The media is gathering big time in Colorado, which on Wednesday is set to become the first state to set up a system for the legal cultivation and sale of marijuana.
Some folks may dismiss the Colorado action — which of course directly contradicts federal narcotics laws — as just a fluke generated by some Rocky Mountain potheads, backed by liberals and some prominent conservatives with a libertarian bent (including Grover Norquist) and perhaps people interested in raising money for education. (The new law in Colorado is expected to result in tens of million of dollars for schools.)
But it appears there’s some substantial interest out there in changing the federal law. Seems a bill to decriminalize marijuana, introduced in early 2013 by Rep. Jared Polis (D-Colo.),has been in recent weeks the most-viewed legislation on the Congress.gov Web site.
“It is not something organized by marijuana supporters,” said Steve Fox of Marijuana Strategies (a consulting firm advising people on efforts to change the laws) “it appears to be spontaneous.”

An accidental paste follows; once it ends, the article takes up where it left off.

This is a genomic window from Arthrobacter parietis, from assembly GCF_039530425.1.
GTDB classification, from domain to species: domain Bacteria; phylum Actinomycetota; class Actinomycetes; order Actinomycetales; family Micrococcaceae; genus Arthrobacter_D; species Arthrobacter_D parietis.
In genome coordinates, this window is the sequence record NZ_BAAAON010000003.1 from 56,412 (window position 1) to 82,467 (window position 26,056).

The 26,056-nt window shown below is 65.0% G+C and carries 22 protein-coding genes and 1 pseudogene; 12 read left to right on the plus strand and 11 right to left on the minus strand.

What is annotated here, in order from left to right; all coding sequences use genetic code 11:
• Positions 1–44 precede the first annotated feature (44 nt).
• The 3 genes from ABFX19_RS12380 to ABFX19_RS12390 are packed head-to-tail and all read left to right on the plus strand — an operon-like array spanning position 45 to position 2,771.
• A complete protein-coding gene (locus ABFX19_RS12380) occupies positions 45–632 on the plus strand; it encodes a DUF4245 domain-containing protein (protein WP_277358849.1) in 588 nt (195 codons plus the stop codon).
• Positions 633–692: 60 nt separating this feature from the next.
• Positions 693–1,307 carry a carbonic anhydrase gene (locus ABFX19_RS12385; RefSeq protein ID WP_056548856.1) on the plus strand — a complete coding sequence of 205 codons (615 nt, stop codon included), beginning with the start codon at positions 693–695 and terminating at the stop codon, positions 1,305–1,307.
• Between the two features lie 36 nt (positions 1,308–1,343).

The federal legislation hasn’t gone anywhere so far, but you can hear the Washington-centric arguments already about reducing dependence on foreign imports (from Mexico) and even becoming a net exporter in a market. So it’s a trade issue? “Billions of dollars are wasted each year in enforcing the prohibition and in not taxing it,” Fox said, a tax that could bring in tens of billions of dollars. So it’s a budget issue?
Hmm. Better take another look at that classic movie, “Reefer Madness.”